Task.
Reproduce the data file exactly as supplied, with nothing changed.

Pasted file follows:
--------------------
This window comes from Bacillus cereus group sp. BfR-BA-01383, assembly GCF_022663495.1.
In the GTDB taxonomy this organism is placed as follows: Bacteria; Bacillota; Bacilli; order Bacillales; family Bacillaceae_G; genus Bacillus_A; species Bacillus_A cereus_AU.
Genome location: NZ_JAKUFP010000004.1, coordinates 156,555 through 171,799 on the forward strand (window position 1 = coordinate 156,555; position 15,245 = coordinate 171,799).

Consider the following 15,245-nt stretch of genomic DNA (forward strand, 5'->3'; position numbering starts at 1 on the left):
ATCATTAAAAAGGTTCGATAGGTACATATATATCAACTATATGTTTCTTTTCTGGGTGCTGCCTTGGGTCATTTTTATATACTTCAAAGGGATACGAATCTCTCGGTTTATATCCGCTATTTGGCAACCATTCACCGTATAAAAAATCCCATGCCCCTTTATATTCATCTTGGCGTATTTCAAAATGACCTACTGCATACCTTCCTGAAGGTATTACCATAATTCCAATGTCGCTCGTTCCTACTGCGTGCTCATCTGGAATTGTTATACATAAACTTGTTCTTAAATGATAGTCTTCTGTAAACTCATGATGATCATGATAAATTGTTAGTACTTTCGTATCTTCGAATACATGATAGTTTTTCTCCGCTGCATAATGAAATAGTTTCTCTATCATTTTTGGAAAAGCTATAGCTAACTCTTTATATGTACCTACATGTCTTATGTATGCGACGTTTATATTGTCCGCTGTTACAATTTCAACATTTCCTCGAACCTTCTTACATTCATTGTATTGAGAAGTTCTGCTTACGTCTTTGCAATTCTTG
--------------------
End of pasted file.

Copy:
This window comes from Bacillus cereus group sp. BfR-BA-01383, assembly GCF_022663495.1.
In the GTDB taxonomy this organism is placed as follows: Bacteria; Bacillota; Bacilli; order Bacillales; family Bacillaceae_G; genus Bacillus_A; species Bacillus_A cereus_AU.
Genome location: NZ_JAKUFP010000004.1, coordinates 156,555 through 171,799 on the forward strand (window position 1 = coordinate 156,555; position 15,245 = coordinate 171,799).

Consider the following 15,245-nt stretch of genomic DNA (forward strand, 5'->3'; position numbering starts at 1 on the left):
ATCATTAAAAAGGTTCGATAGGTACATATATATCAACTATATGTTTCTTTTCTGGGTGCTGCCTTGGGTCATTTTTATATACTTCAAAGGGATACGAATCTCTCGGTTTATATCCGCTATTTGGCAACCATTCACCGTATAAAAAATCCCATGCCCCTTTATATTCATCTTGGCGTATTTCAAAATGACCTACTGCATACCTTCCTGAAGGTATTACCATAATTCCAATGTCGCTCGTTCCTACTGCGTGCTCATCTGGAATTGTTATACATAAACTTGTTCTTAAATGATAGTCTTCTGTAAACTCATGATGATCATGATAAATTGTTAGTACTTTCGTATCTTCGAATACATGATAGTTTTTCTCCGCTGCATAATGAAATAGTTTCTCTATCATTTTTGGAAAAGCTATAGCTAACTCTTTATATGTACCTACATGTCTTATGTATGCGACGTTTATATTGTCCGCTGTTACAATTTCAACATTTCCTCGAACCTTCTTACATTCATTGTATTGAGAAGTTCTGCTTACGTCTTTGCAATTCTTG